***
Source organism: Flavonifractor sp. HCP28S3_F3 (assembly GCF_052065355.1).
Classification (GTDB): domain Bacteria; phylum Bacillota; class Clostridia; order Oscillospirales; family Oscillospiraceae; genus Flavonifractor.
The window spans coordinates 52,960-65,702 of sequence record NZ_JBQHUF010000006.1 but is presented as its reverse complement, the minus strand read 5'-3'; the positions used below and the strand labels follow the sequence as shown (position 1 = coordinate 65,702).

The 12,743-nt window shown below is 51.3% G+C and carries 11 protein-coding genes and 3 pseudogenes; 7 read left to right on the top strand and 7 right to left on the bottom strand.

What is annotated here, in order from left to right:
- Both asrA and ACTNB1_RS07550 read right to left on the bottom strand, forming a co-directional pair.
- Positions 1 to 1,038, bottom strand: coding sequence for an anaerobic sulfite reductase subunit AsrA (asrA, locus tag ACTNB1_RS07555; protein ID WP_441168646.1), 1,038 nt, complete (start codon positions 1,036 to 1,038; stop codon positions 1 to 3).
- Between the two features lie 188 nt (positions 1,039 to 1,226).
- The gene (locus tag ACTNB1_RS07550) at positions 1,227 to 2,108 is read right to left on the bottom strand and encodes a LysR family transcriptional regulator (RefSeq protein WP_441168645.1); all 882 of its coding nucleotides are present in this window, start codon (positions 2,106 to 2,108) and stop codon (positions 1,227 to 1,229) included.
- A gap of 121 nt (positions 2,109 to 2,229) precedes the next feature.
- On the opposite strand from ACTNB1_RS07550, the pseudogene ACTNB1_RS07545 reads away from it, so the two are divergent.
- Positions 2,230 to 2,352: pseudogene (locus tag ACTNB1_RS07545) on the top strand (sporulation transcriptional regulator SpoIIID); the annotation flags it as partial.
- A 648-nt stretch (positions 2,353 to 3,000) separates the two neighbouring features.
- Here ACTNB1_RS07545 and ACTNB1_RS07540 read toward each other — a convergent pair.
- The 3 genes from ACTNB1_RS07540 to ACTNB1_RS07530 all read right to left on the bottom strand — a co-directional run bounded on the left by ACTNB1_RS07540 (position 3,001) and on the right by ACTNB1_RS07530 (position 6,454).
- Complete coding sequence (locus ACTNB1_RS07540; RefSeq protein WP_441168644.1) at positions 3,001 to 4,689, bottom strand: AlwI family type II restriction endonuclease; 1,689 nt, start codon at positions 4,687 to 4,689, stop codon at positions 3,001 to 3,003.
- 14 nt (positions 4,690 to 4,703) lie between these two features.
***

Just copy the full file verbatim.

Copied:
Source organism: Flavonifractor sp. HCP28S3_F3 (assembly GCF_052065355.1).
Classification (GTDB): domain Bacteria; phylum Bacillota; class Clostridia; order Oscillospirales; family Oscillospiraceae; genus Flavonifractor.
The window spans coordinates 52,960-65,702 of sequence record NZ_JBQHUF010000006.1 but is presented as its reverse complement, the minus strand read 5'-3'; the positions used below and the strand labels follow the sequence as shown (position 1 = coordinate 65,702).

The 12,743-nt window shown below is 51.3% G+C and carries 11 protein-coding genes and 3 pseudogenes; 7 read left to right on the top strand and 7 right to left on the bottom strand.

What is annotated here, in order from left to right:
- Both asrA and ACTNB1_RS07550 read right to left on the bottom strand, forming a co-directional pair.
- Positions 1 to 1,038, bottom strand: coding sequence for an anaerobic sulfite reductase subunit AsrA (asrA, locus tag ACTNB1_RS07555; protein ID WP_441168646.1), 1,038 nt, complete (start codon positions 1,036 to 1,038; stop codon positions 1 to 3).
- Between the two features lie 188 nt (positions 1,039 to 1,226).
- The gene (locus tag ACTNB1_RS07550) at positions 1,227 to 2,108 is read right to left on the bottom strand and encodes a LysR family transcriptional regulator (RefSeq protein WP_441168645.1); all 882 of its coding nucleotides are present in this window, start codon (positions 2,106 to 2,108) and stop codon (positions 1,227 to 1,229) included.
- A gap of 121 nt (positions 2,109 to 2,229) precedes the next feature.
- On the opposite strand from ACTNB1_RS07550, the pseudogene ACTNB1_RS07545 reads away from it, so the two are divergent.
- Positions 2,230 to 2,352: pseudogene (locus tag ACTNB1_RS07545) on the top strand (sporulation transcriptional regulator SpoIIID); the annotation flags it as partial.
- A 648-nt stretch (positions 2,353 to 3,000) separates the two neighbouring features.
- Here ACTNB1_RS07545 and ACTNB1_RS07540 read toward each other — a convergent pair.
- The 3 genes from ACTNB1_RS07540 to ACTNB1_RS07530 all read right to left on the bottom strand — a co-directional run bounded on the left by ACTNB1_RS07540 (position 3,001) and on the right by ACTNB1_RS07530 (position 6,454).
- Complete coding sequence (locus ACTNB1_RS07540; RefSeq protein WP_441168644.1) at positions 3,001 to 4,689, bottom strand: AlwI family type II restriction endonuclease; 1,689 nt, start codon at positions 4,687 to 4,689, stop codon at positions 3,001 to 3,003.
- 14 nt (positions 4,690 to 4,703) lie between these two features.